Easily influenced, the flavor of this grape changes like a chameleon depending on what it is accompanying.
Agiorgitiko is a variety of grape that is indigenous to Greece. I tried it for the first time in the form of a traditional Greek table wine called Katoi. The very first taste was ‘interesting’ to say the least and being the complete food and flavor geek that I am, I was motivated to begin pairing it with foods to see how they influenced the flavor. Feta cheese, yum, kalamata olives, double yum... potatoes, not so yum. What I found utterly fascinating and also completely obvious was that when paired with foods that would be within the same terroir or environment of this grape, it opened up and became extraordinary. When paired with foods that were not native to the area it was merely so-so. Yet another reason it is worth paying attention to the origin and terroir of your food and drink...it makes it more enjoyable.
This grape has quite the interesting history with several nicknames affiliating it with various Greek myths and historical events. In Nemea, wine made from Agiorgitiko is called “The Blood of Hercules” because it is referenced as the wine that Hercules drank before dispatching the Nemean Lion (one of his many epic accomplishments in Greek mythology). The literal translation of Agiorgitiko is “St. George’s Grape”. While it appears there is a vast array of variations to the story of St. George, there does seem to be some agreement by historians that his name means, “worker of the land”.Historical records suggest that before he became a Roman soldier, he did indeed work the land of his home, Cappadocio, which may be well have included tending vineyards. Of course, there is also the potential that they are named such because they were cultivated in a town named after St. George.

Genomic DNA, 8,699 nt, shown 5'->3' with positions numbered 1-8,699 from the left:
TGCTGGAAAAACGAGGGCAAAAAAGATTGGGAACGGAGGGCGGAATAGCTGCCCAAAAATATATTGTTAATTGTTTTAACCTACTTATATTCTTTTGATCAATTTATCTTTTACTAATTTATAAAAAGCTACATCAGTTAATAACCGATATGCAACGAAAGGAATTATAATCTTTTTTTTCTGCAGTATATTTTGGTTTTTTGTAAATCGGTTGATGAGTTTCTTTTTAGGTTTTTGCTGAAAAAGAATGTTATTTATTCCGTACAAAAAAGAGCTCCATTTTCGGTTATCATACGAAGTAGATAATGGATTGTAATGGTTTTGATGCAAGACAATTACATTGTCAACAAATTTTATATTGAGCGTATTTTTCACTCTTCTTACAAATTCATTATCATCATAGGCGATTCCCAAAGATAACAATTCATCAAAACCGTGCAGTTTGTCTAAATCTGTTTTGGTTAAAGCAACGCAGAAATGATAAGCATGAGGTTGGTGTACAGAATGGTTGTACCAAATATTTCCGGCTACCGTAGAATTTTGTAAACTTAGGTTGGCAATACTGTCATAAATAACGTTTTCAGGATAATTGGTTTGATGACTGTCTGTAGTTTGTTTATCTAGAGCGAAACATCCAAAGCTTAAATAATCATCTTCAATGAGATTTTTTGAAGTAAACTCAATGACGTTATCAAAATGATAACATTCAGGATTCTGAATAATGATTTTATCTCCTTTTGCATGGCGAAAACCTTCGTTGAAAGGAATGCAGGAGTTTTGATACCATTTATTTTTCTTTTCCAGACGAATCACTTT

Either way, I personally prefer its Greek name, Agiorgitiko, because you can use it as a litmus test of wine consumption. When you can no longer say the name, you can no longer drink the wine. (:
This grape is quite versatile, if not paradoxical, on the one hand hardy and on the other hand very prone to disease. It also has a flavor that is most definitely influenced by viniculture (how it is grown) and terroir (where it was grown). Given that, it can have a very wide flavor palate making it a challenge to pin down to one simple description.
From a health perspective, of course first and foremost, all things in moderation, but then, as a red wine, Agiorgitiko offers all the same valuable benefits of red wine with its notable quantity of resveratrol and other antioxidants. Want to know more about the foods, wines, and terroir of Greece? Try this: